It’s Time To Talk…

Communication needs to improve inside companies, between companies and across disciplines to tackle future technology challenges.

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It’s bad enough that hardware engineers can’t explain what they do to other people outside of their world, but increasingly they can’t explain it outside of their narrow slice of an SoC. Engineers routinely introduce themselves as scientists, teachers, handymen, consultants, and occasionally even as arms dealers.

The problem is that the tasks they handle are so complex and intertwined  that explaining a particular slice of a complex SoC development takes far too long and other people lose interest. That’s indicative of just how complex the SoC ecosystem has become. At first it was simply design engineers and the verification teams working to build chips. Then it moved to architects and software engineers. And finally, power experts were brought in to somehow establish ties across all of these groups because power was considered important when mobile devices had to be plugged in every couple hours.

Initially, these people didn’t even speak the same language. Communication across disciplines has improved since then, but because of the need to understand what’s going on with manufacturability, testability, reliability, and software bug fixes after products are released in the market, the communications circle has grown even larger. And to make matters worse, the looming push into stacked die, fan-outs and the increase in third-party IP will force business changes that require engineers—or at least engineering managers—to now sit at the same table with the finance people who understand how costs will need to be re-apportioned across companies to break down silos and build up new ones.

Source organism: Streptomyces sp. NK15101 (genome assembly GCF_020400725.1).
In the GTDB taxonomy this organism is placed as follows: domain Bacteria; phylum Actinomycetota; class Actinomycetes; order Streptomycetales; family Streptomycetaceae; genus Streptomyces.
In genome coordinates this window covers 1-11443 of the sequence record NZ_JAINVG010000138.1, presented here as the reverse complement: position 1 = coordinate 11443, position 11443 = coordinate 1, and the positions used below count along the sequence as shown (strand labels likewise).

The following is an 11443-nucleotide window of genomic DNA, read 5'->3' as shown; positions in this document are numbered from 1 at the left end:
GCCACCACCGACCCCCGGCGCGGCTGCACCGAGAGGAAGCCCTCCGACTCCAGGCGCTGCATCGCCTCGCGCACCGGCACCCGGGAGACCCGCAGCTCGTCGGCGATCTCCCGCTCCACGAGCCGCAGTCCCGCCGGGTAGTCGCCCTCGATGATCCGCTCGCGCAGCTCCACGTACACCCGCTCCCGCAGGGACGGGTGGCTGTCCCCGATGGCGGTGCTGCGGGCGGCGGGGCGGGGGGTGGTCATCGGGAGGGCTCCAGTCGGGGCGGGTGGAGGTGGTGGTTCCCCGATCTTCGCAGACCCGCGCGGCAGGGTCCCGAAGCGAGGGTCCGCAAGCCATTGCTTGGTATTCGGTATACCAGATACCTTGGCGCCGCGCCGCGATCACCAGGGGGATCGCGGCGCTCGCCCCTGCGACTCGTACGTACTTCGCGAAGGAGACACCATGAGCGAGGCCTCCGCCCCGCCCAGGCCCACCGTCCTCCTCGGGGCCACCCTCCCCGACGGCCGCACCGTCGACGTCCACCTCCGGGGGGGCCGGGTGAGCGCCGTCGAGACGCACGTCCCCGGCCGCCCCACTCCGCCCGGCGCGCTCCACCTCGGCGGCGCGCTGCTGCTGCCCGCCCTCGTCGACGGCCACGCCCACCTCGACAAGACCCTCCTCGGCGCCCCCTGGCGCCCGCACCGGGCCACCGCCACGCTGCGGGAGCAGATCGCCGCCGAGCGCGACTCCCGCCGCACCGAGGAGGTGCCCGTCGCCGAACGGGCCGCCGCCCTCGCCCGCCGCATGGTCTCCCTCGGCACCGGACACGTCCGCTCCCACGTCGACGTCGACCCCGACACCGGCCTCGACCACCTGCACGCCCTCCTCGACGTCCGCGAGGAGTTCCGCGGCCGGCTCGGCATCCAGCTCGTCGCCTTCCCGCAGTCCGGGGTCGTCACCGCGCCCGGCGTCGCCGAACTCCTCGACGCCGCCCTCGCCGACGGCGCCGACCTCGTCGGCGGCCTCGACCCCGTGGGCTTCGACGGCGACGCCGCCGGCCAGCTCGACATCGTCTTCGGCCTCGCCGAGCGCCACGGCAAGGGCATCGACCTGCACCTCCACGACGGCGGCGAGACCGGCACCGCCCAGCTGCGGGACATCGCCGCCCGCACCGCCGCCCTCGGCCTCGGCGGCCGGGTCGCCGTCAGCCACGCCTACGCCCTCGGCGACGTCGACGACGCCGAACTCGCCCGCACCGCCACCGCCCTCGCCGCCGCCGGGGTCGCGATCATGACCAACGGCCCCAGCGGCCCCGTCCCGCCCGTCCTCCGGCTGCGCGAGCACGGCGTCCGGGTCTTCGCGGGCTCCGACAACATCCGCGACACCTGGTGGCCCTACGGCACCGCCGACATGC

There is no lexicon that spans every group. No matter how hard groups try, sometimes the same exact words are translated differently by different disciplines. And the emphasis of each group may be radically different, depending upon what they’re trying to accomplish. In software, the amount of time and coding just to get an application or firmware or operating system function is enormous. Taking advantage of complex power management schemes inside the hardware has always been a secondary consideration—and a major complaint by hardware teams.

A new wrinkle in all of this is the role of the foundries, which in the past fixed a lot of design problems. Increasingly they’re throwing the problems and the risk back to the design teams because it’s too complex for them to solve. That requires more back and forth discussion, which makes it even harder to classify where one job ends and another begins.

So what exactly do you call yourself? EE doesn’t explain enough. Software or hardware engineer doesn’t take into account the interaction. Verification engineering is done at every step of the design to manufacturing flow. Systems engineer is too vague. RTL engineer is too narrow. Global ecosystem contributor is to broad. And computer science engineer doesn’t come close to fitting the bill. How about code warrior?



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